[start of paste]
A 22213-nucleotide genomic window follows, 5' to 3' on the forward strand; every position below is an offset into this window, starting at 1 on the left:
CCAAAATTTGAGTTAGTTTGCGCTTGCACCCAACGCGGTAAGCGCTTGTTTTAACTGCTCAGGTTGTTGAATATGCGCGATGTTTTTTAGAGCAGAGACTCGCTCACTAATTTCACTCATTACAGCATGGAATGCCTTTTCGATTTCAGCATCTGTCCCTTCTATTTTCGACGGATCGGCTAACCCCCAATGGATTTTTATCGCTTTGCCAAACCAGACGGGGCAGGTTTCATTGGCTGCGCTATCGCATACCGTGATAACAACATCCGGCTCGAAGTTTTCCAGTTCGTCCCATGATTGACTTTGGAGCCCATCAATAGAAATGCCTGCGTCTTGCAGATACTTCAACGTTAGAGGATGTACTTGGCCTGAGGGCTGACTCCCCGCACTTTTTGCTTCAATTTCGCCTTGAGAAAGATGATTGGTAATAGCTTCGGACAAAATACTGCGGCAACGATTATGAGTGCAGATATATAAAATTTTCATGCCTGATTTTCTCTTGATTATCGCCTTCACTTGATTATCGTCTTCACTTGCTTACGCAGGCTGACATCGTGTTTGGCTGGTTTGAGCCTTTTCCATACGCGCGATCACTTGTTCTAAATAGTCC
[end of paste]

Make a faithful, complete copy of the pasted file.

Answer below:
A 22213-nucleotide genomic window follows, 5' to 3' on the forward strand; every position below is an offset into this window, starting at 1 on the left:
CCAAAATTTGAGTTAGTTTGCGCTTGCACCCAACGCGGTAAGCGCTTGTTTTAACTGCTCAGGTTGTTGAATATGCGCGATGTTTTTTAGAGCAGAGACTCGCTCACTAATTTCACTCATTACAGCATGGAATGCCTTTTCGATTTCAGCATCTGTCCCTTCTATTTTCGACGGATCGGCTAACCCCCAATGGATTTTTATCGCTTTGCCAAACCAGACGGGGCAGGTTTCATTGGCTGCGCTATCGCATACCGTGATAACAACATCCGGCTCGAAGTTTTCCAGTTCGTCCCATGATTGACTTTGGAGCCCATCAATAGAAATGCCTGCGTCTTGCAGATACTTCAACGTTAGAGGATGTACTTGGCCTGAGGGCTGACTCCCCGCACTTTTTGCTTCAATTTCGCCTTGAGAAAGATGATTGGTAATAGCTTCGGACAAAATACTGCGGCAACGATTATGAGTGCAGATATATAAAATTTTCATGCCTGATTTTCTCTTGATTATCGCCTTCACTTGATTATCGTCTTCACTTGCTTACGCAGGCTGACATCGTGTTTGGCTGGTTTGAGCCTTTTCCATACGCGCGATCACTTGTTCTAAATAGTCC